Tech UPTechnologyArsenic for compassion or a little history of poisons

Arsenic for compassion or a little history of poisons


One of the great masterpieces of comedic cinema is Arsenic for Mercy , directed by the incomparable Frank Capra in 1941 . The story begins with the civil wedding of Mortimer Brewster, a well-known theater critic. Before leaving on his honeymoon, he makes a stop at the house where he grew up, owned by his two lovely maiden aunts. By chance Mortimer finds a corpse in the chest under the window of the house and it is from this moment that he begins a delirious and intelligent journey through the darkest humor.

For the role of Mortimer, Frank Capra wanted Bob Hope, but the comedian was contractually tied to Paramount. So Capra thought of Ronald Reagan, but in the end he opted for Cary Grant , who makes one of his most anthological performances. Curiously, the actor always considered that his performance was horrible and he considered it the worst of all the films of his career. Nothing is further from reality, because Grant’s vitality, his continuous movement on stage, his priceless expressions, everything that leads him on the way to an inevitable madness, are the best of a film that at no time gives the viewer respite. .

The film’s guest stone is, as its title says, arsenic, which Mortimer’s sweet aunts administered out of pity to lonely, homeless men. It was not a bad choice for the sensitive old ladies, since arsenic has a long tradition as a means of eliminating other human beings. From the 15th to the 17th century it was the main ingredient in the poisoners’ potions of that time: the Borgias, Medici and Sforza were loyal followers of thecantarella or acquetta di Perugia , where arsenic was mixed with dried pork viscera, causing death. in 24 hours. Another potion, widely used by Catherine de’ Medici, was acqua toffana or acquetta di Napoli, a mixture of arsenic with cantharide or Spanish fly. Both the origin and the exact composition of this poison are uncertain and it is believed that if 4 to 6 drops of this mixture were poured into water or wine, death would come within a few hours.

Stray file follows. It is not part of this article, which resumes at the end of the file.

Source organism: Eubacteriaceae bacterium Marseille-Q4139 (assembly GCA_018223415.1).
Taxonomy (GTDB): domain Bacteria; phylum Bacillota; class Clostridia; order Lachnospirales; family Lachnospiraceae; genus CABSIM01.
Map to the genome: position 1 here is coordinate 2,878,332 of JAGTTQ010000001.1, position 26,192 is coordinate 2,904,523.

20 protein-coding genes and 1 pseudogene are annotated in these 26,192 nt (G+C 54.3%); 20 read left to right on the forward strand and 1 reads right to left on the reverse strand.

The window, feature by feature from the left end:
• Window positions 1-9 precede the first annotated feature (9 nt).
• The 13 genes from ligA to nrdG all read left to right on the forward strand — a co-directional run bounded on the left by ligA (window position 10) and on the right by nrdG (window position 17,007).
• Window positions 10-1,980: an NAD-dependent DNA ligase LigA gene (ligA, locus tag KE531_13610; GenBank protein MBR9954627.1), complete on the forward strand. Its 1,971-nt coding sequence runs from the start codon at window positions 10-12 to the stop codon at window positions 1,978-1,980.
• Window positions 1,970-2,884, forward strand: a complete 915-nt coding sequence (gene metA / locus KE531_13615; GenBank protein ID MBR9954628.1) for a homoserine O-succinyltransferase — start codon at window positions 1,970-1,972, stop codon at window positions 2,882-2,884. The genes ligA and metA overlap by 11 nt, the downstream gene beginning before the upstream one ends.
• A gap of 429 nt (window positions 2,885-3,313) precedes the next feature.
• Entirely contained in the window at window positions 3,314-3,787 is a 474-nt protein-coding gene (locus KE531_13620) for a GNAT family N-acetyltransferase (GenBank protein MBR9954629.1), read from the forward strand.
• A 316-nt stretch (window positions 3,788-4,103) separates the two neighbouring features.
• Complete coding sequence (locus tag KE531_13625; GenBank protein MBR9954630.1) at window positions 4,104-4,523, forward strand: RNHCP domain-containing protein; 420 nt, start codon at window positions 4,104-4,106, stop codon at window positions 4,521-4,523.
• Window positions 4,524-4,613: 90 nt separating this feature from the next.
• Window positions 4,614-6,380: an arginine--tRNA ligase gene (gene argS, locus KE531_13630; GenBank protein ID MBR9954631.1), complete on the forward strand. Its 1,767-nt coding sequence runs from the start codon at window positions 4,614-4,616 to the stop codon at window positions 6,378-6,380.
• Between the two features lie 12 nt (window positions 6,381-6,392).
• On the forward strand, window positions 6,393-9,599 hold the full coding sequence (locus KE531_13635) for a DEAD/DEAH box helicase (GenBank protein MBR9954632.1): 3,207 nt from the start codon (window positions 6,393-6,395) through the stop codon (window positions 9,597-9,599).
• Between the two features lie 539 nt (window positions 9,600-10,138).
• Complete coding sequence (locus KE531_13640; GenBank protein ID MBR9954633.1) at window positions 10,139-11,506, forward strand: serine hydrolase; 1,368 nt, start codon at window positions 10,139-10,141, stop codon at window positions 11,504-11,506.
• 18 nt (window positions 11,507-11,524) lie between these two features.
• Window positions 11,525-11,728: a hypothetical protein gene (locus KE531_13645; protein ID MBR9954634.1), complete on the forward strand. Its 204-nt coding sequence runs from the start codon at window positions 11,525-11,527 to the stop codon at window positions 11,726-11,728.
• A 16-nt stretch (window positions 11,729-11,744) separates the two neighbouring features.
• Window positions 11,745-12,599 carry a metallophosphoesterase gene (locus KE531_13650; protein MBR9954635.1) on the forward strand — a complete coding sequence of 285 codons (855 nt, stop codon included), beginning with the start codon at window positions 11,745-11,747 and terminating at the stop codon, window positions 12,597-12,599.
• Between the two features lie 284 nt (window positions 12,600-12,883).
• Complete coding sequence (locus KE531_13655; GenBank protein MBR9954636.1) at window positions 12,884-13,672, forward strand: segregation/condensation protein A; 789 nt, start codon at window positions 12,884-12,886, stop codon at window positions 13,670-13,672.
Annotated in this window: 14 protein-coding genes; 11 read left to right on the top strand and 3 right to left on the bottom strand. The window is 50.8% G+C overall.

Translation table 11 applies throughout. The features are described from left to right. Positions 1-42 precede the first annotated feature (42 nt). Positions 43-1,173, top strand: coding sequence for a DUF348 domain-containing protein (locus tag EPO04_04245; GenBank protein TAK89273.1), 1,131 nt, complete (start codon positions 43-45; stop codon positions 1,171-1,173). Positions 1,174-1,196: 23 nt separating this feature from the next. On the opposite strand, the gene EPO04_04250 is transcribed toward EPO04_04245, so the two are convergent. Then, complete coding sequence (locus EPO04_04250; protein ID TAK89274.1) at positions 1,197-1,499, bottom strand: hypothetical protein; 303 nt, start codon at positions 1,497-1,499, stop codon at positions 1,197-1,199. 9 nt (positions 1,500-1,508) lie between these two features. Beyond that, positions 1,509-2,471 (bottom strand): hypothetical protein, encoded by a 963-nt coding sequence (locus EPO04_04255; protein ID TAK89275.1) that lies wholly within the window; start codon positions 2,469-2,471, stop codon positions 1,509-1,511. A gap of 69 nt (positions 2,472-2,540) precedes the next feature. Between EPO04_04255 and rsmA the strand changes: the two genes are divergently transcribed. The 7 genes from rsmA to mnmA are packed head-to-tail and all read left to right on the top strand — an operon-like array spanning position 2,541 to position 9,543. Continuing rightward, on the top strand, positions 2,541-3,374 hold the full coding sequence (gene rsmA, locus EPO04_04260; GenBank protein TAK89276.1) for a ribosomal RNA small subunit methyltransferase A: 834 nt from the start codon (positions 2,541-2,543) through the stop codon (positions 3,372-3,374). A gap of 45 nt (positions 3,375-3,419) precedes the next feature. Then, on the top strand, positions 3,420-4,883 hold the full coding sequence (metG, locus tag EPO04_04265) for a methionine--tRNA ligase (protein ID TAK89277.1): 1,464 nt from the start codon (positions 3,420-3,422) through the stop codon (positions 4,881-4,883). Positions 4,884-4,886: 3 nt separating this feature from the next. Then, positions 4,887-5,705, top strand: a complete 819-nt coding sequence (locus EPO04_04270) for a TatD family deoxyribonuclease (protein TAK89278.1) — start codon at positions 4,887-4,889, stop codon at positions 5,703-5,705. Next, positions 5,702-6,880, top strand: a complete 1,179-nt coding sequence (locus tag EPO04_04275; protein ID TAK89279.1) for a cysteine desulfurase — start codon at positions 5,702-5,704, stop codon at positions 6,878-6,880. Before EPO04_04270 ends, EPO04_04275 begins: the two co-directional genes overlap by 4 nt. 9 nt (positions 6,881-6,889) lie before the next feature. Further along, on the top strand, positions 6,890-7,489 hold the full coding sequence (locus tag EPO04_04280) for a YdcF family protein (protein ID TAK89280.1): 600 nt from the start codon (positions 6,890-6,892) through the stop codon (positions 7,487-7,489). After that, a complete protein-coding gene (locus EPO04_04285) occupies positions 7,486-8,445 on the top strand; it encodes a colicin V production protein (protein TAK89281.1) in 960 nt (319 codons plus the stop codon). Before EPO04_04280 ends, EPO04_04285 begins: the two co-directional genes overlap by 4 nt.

Many historians point to Giulia Toffana as its creator, an attractive poisoner who learned the trade in the back rooms of different pharmacists. She became famous for selling poisons to women, especially those of low social extraction with troublesome husbands . Arrested by the papal police, under torture she confessed to killing more than 600 men in Rome between 1633 and 1651. She was executed along with her sister and three accomplices in the infamous Campo de’ Fiori in July 1659.

The time of the poisoners

The Italian Renaissance was the golden age of poisoners, and among them the Borgia family, originally from Borja (Zaragoza, hence its name) and established in Játiva and Gandia before Alfons de Borja i Cavanilles made the leap to the papacy of Rome. The entire family was a virtuoso in the art of poisoning, and anyone invited to a party ran the risk of beginning to feel truly ill within a few hours. And it’s not that you were poisoned because you represented a problem or an obstacle for the family; sometimes their guests were simply simple guinea pigs with whom they tried new mixtures. The way to administer the poison was through food: being so spicy, it was difficult to identify strange flavors that could indicate the presence of a poison.